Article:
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Chemotherapy Related Hair Loss – Where to Start

Chemotherapy Related Hair Loss

Chemotherapy Related Hair Loss

One of the first things many chemo patients tell us is… “I’m new to this, I have no idea where to start.” We certainly understand! You have probably never even thought about wigs before, and now you find out you will need one…soon.  The good news is, today there are more options available than every before. However, choosing the right options for you can be overwhelming!

Fortunately, you don’t have to go it alone. The wig experts at A Special Place have helped hundreds of women (and men and children!) through this process! We have had the training, we have done the research, and we have perfected a process to help you find the perfect solution for your situation.

So, where to start?  First, get the facts from your doctor or nurse. Many hospitals offer a “chemo class”, where you can find out exactly what you can expect with your chemotherapy treatment. (Many individuals find that it is helpful to keep a little journal, where they can keep track of all the important information)  Some questions to ask:

Does my chemotherapy regimen always cause hair loss?

Remember, there are many different types of chemotherapy, each regimen designed to target a specific type of cancer. Some regimens always cause hair loss, while some don’t. Others cause moderate to sever thinning, but not always complete baldness. So, you will want to find out what to expect with your individual course of treatment.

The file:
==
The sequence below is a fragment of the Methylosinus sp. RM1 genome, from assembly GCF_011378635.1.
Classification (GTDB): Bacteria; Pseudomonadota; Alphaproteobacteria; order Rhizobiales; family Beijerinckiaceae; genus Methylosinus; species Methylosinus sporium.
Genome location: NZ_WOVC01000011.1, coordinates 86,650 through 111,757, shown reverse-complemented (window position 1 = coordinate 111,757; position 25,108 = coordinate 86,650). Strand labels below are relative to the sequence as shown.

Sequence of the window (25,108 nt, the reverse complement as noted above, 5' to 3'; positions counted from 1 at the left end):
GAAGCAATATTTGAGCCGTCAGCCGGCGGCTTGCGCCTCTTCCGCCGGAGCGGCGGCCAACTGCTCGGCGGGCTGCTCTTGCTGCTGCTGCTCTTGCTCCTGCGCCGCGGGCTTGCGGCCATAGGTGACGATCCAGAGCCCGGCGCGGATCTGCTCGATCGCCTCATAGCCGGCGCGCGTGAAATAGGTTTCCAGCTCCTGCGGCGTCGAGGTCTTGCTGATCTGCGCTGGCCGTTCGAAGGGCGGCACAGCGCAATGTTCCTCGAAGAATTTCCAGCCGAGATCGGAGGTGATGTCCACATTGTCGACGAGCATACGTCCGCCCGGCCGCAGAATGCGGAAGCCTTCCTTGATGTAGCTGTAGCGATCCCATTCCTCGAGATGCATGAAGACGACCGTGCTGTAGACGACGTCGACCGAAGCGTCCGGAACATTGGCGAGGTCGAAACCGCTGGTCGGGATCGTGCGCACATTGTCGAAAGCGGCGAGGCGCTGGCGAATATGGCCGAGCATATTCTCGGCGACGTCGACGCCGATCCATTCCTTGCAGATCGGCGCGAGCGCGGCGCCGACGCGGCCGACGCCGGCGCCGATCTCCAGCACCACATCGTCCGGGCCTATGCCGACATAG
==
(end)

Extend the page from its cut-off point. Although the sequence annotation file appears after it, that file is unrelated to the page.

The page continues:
How long after my first treatment will I lose my hair?

Typically, hair loss begins 2 weeks after your first chemotherapy treatment, but some high or low dose treatments may follow a different timeline. Of course, no two people are the same, so your experience will be unique to you, but you should be able to find out what is commonly expected.

What resources are available in my area to help me?

Find out what classes may be offered in your area. The American Cancer Society sponsors a Look Good Feel Better class in most hospitals.

Ask for a recommendation for a good wig shop in your area. You may also want to ask your health care provider to write a prescription for a wig, as this may offer you insurance or tax benefits.

Now that you are armed with these basic facts, you are ready to make a plan!

Check out this post on planning your hair loss wardrobe: